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From: [identity profile] ahpookishere.livejournal.com


YAYAYAYAY, I love how Schuldig multiple-question-marks. Usually, I want to punch people who multiple-question-mark, but when Schuldig does it, it's actually kind of endearing. Also, if you ever say you hate this story again, I will sneak into your house and draw questions marks all over you while you sleep. IN SHARPIE, so you have to scrub really hard to get them off. It will not be pleasant.

This is wonderful. You are wonderful.

It makes me want to beg you to unneglect Soviet Russia (coughhypocrisycough).

PS, do not be sick anymore. I can feel your suffering through the telepathic S3K waves.

From: [identity profile] two-point.livejournal.com


I am obsessed with characters writing notes. Why????

Yes. He would do this and poke fingers in ears and make horrible faces when Nagi's trying to tell him something very important. But he can get away with these things because he knows when someone's about to shoot him. Plus, he's cute.

Thank you! You're not only wonderful, you're more than wonderful. And you have a new tattoo and I want to see a picture of it.

I think that Russia went on a much needed vacation and it's about to return with a vengeance. I've written one entire page! But when I stand up, my head does this pounding thing . . . and I'm not saying that you could have tele-accidentally sent me this dreadfulness, but I think it's really suspicious that we're both writing this story and then we both get the respiratory strangeness from hell. I think somebody did something.

From: [identity profile] guiltyred.livejournal.com


overall, I hate it, but I do like three lines

Gotta disagree with you on both points - definitely not hate-worthy, and I found a few more than three lines that were damn near perfection. :3 I love the feel of this. You capture the scene, the characters, the grittiness so neatly - I could feel the soggy sugar cube and hear the scratching of sand on the stairs. Also, I have to say it stands very neatly alone, without an ending. Not all stories need - or are made better by - a solid ending; while this one could use a little something to tidy up and close the scene, I think it makes a damn fine story in its own right.

Out of curiosity, which three lines do you like?

From: [identity profile] two-point.livejournal.com


Hello! And thank you!

I have resolved to clean my folders of all the half-written, abandoned scenes that are keeping me from finishing the stories I’m supposed to be finishing. This is one of my favorites because it was the first time I let myself write these two and I had no expectations when I started it. I just wish they’d told me that they planned on taking up permanent residence in my head.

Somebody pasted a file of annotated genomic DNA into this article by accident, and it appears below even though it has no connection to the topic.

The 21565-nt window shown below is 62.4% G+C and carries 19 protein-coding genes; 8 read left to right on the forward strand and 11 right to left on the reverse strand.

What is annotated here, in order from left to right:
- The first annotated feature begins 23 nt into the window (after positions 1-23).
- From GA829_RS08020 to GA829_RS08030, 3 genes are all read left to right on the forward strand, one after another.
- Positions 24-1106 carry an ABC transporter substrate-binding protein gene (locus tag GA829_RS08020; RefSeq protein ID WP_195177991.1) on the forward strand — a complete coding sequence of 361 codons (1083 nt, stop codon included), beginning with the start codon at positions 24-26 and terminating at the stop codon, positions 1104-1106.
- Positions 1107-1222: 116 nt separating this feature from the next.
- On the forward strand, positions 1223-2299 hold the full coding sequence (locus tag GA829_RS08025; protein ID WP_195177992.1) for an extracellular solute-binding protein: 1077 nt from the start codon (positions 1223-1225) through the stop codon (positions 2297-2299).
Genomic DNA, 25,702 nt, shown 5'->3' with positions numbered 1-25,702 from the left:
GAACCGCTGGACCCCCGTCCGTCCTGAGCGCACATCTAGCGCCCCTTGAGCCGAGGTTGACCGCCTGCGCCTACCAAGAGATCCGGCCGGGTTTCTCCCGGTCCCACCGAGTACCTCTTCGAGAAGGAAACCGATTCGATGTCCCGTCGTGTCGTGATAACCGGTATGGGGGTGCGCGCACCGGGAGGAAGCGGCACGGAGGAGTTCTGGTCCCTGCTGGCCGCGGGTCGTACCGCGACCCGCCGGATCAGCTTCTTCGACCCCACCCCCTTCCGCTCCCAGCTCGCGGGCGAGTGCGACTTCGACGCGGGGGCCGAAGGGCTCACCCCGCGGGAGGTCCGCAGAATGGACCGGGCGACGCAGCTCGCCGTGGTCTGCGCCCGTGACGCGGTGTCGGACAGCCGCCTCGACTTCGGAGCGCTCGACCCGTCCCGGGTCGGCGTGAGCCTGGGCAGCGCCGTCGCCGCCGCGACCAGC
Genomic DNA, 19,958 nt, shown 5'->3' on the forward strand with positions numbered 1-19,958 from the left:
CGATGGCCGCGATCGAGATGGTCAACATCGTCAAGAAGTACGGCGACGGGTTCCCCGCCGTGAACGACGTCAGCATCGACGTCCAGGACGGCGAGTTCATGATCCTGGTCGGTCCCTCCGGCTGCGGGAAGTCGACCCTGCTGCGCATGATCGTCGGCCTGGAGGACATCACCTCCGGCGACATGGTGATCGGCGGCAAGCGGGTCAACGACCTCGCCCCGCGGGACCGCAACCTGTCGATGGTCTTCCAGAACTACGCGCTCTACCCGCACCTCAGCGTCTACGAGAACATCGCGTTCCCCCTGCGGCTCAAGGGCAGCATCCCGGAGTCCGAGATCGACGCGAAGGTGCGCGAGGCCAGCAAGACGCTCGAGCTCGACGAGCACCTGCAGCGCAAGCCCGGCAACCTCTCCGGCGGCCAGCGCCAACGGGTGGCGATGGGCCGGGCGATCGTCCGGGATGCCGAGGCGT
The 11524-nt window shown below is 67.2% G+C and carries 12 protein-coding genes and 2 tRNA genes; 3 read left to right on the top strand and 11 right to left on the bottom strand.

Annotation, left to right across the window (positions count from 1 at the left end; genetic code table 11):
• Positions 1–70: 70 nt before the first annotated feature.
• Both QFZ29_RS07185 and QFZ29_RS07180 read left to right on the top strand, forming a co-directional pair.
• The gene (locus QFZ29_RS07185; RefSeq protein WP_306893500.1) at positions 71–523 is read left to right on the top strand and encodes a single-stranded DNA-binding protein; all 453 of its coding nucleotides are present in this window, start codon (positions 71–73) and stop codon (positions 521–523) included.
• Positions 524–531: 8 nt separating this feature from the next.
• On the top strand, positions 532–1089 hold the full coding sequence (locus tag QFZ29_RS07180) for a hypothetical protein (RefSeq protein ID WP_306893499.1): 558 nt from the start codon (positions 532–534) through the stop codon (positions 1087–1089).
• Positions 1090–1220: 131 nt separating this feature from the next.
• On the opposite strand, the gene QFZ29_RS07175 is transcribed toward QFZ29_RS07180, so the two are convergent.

Ugh . . . lines . . .I really liked the gestures throughout, but if I have to actually identify something I like, it would be “The first time was all elbows and sharp angles in a Viennese bathroom the size of broom closet.” And the paragraph that goes along with it. I get very bouncy when I shock myself by writing something economical. I thought this paragraph told a lot without being wordy.

Again, thank you for taking time with this.

From: [identity profile] lauand.livejournal.com


I don't know if I hate you for posting this unfinished or for not posting it before. I think that I'll choose the latter, since it works well as a vignette.

I liked this. The communication through paper (he, he, like naughty students), the interaction in the café, the interaction in the house, the way you portraited Eszett's control and how they survive under it.. I love how you always make them unsappy, even when they're sexually involved they are so detached from each other, always playing at guessing what the other is thinking.

I should feel offended when talented people dislike their own work because, well, what they will think of mine, then?


I'm curious about the three lines, too.

From: [identity profile] two-point.livejournal.com


The paragraph that goes with: “The first time was all elbows and sharp angles in a Viennese bathroom the size of broom closet.” This was my favorite (it is horrible having to pick out favorites).

And you always leave the best comments. Thank you! Because I always think that I'm making them too sappy. It've got all these scenes sitting here and they're all the same: character studies that keep slamming up against walls before they're able to communicate. And I have some sort of note fixation.

I need to now post all my sap so I can make voksen go on a tinfoil chewing rant.